In an April 4 New York Times article, “Essay-Grading Software Offers Professors a Break,” journalist John Markoff writes a fantastic lead:
Imagine taking a college exam, and instead of handing in a blue book and getting a grade from a professor a few weeks later, clicking the “send” button when you are done and receiving a grade back instantly, your essay scored by a software program.
The media needs more journalists like Markoff to report objective, well-balanced pieces that inform readers with varying viewpoints. But I’m unsure how I feel about a computer, however intelligent, grading written work. There is something unsettling about allowing artificial intelligence to judge creativity, critical thinking, elegance, wit, or a complete lack thereof.
I see the allure of automated essay assessment, especially for managing a Massive Open Online Course (MOOC). I recently spoke with Prof. Curtis J. Bonk, a leading distance-learning expert, who tells me of MOOC instructors with 40,000 students. Not even the most dedicated professors, with an army of equally dedicated teaching assistants, could ever hope to read and provide feedback on as many essays.
Still, I can’t help but feel that any type of automated grading somehow cheapens the learning process—and the teacher-student relationship. This just seems dishonest, almost as if I’m cutting a corner during a 5K race. But I’m absolutely elated by how students could use this software to accurately assess their work before submitting it to a teacher.
I’m curious to learn how this artificial intelligence works, and I try several times (to no avail) to reach Prof. Anant Agarwal, president of edX. I’m sure he’s busy getting back to the mainstream media, but as somebody who has no idea about algorithms and complex code, perhaps this is a blessing in disguise. I know my own limitations, and I wouldn’t have any idea about how to break down techno-babble for the layperson to understand.
Fortunately, I stumble upon an excellent April 8 podcast from WBUR, Boston’s NPR news station.
I listen to Mark Shermis, Professor of Education and Psychology at the University of Akron. I’m intrigued by his support of machine-based essay grading:
“With the technology, if teachers elect to use it, and they’re not constrained to use, but if they elect to use it, they’ll be able to grade more essays and give their students more opportunities for writing,” Perelman says. “And there’s no way that the human grading operations is going to be able to handle the amount of assessment that’s going to be under way.”
Feel free to criticize Shermis, but it’s impossible to argue that increasing numbers of students, along with the explosion of MOOCs, aren’t placing unrealistic expectations on teachers to provide personalized, quality feedback on written work.
Shermis strikes me as an exceptionally rational individual. Now, he doesn’t believe that artificial intelligence can ascertain how effectively an argument is written. But, he says, “the technology can tell you whether you’re on topic.”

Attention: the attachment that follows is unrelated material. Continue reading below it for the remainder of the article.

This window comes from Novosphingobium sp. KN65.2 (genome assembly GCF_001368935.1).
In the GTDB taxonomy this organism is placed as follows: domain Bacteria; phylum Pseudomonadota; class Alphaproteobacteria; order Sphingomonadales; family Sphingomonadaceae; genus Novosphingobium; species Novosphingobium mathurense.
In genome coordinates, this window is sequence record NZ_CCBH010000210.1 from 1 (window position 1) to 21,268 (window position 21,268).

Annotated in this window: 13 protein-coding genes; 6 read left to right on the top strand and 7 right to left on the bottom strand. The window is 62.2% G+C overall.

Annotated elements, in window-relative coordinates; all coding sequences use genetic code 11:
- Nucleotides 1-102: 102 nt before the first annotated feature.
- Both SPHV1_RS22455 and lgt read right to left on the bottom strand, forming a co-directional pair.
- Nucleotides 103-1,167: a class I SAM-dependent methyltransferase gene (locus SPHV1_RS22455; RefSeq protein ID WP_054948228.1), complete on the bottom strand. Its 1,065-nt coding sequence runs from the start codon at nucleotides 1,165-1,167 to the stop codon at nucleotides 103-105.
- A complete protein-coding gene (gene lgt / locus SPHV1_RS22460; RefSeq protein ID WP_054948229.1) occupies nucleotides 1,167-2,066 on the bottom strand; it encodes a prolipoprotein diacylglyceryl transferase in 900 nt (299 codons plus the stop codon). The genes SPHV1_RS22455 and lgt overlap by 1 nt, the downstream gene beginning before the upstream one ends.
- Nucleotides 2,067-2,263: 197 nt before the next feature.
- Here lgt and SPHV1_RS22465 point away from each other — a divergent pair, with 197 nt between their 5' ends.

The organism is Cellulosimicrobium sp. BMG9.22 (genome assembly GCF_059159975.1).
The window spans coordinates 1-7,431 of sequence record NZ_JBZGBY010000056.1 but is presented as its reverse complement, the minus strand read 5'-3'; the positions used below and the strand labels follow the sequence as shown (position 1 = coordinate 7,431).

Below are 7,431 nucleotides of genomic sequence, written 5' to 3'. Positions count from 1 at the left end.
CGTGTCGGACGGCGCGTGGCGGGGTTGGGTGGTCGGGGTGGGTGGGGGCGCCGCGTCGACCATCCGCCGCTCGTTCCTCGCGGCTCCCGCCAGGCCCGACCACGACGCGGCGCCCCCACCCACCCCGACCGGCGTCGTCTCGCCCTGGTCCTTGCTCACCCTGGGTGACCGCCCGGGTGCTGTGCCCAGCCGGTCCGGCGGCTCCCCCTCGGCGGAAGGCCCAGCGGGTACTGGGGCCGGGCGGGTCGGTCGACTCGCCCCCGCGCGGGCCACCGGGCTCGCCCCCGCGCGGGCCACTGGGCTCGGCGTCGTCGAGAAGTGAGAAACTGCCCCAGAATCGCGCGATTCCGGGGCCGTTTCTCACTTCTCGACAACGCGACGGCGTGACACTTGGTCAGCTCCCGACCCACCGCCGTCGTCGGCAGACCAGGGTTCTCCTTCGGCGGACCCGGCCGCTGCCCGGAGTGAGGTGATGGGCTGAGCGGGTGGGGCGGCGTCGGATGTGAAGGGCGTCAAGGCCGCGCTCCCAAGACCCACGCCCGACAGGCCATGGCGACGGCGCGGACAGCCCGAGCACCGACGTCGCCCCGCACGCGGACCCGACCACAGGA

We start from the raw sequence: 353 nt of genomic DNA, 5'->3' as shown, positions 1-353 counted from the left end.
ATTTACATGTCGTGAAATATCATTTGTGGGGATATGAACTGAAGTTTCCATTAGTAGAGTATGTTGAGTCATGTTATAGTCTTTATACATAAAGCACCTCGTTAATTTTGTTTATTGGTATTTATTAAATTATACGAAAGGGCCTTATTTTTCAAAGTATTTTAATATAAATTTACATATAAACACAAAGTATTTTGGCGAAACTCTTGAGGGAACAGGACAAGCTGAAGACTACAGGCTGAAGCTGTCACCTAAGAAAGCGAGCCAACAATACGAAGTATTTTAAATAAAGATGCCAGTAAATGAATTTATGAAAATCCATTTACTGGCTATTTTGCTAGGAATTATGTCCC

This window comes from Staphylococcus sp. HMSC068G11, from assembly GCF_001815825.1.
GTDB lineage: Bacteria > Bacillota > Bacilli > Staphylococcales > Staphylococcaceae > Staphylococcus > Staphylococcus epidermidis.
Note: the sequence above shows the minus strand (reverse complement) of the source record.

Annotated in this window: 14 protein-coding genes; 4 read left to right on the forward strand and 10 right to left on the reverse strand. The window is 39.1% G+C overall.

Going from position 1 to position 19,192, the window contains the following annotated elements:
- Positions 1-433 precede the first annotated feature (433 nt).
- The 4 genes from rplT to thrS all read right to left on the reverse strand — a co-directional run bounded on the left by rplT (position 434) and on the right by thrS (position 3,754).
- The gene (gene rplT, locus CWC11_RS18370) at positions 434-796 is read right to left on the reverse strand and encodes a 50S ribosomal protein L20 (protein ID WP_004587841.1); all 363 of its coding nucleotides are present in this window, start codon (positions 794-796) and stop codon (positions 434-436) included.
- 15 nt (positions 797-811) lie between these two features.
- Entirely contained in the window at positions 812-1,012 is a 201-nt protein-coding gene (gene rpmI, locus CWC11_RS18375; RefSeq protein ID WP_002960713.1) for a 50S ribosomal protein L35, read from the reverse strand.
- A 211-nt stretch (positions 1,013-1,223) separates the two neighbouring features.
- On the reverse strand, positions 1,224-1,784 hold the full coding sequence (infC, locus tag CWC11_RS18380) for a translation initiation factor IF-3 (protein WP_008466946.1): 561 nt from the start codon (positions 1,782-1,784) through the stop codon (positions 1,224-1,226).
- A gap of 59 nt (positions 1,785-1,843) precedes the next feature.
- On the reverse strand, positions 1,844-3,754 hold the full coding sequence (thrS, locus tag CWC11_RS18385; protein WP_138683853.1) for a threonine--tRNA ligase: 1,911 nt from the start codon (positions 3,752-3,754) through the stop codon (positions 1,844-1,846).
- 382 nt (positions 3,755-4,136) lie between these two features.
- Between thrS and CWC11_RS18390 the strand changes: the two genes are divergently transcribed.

I would welcome effective software the helps my students stay on topic, but it is self-reflection, not assessment, that I see as the greatest use of up-and-coming essay-grading software.
I’m also interested to hear from Les Perelman, former director of writing at MIT and President of the Consortium for the Research and Evaluation of Writing. He has launched an online petition, protesting machine-based grading. As I search the Web, he seems to be the biggest, most credible critic:
I can say it in one sentence: it doesn’t work. What computers do very well and what all compute-grading programs do is count. They count the number of words, they count the average number of letters per word for length, they count the number of sentences per paragraph, they count the number of connecting words, but they can’t understand meaning at all… All you have to do is give students lists of big words and all they have to do is write the first sentence of a paragraph on topic and then fill the rest of the paragraph with lots of sentences with big words and they’ll do very, very well.
I speak with Bonk about whether some are putting too much hope in machine-based grading, expecting it to serve as a panacea for stressed-out teachers.
“What we’re reading in the news are announcements from computer science people and engineers,” Bonk says. “”We’re not hearing from art history or English literature, or sociology professors all that much, or high school teachers.”
Bonk’s words impact me on a deep level. Should outsiders prosper from infringing upon how others work—and should they do so without asking or involving those directly affected?
I think of school IT departments, unilaterally deciding what computers to purchase for one-on-one programs, without asking teachers or students what they would find most useful. I’m angry.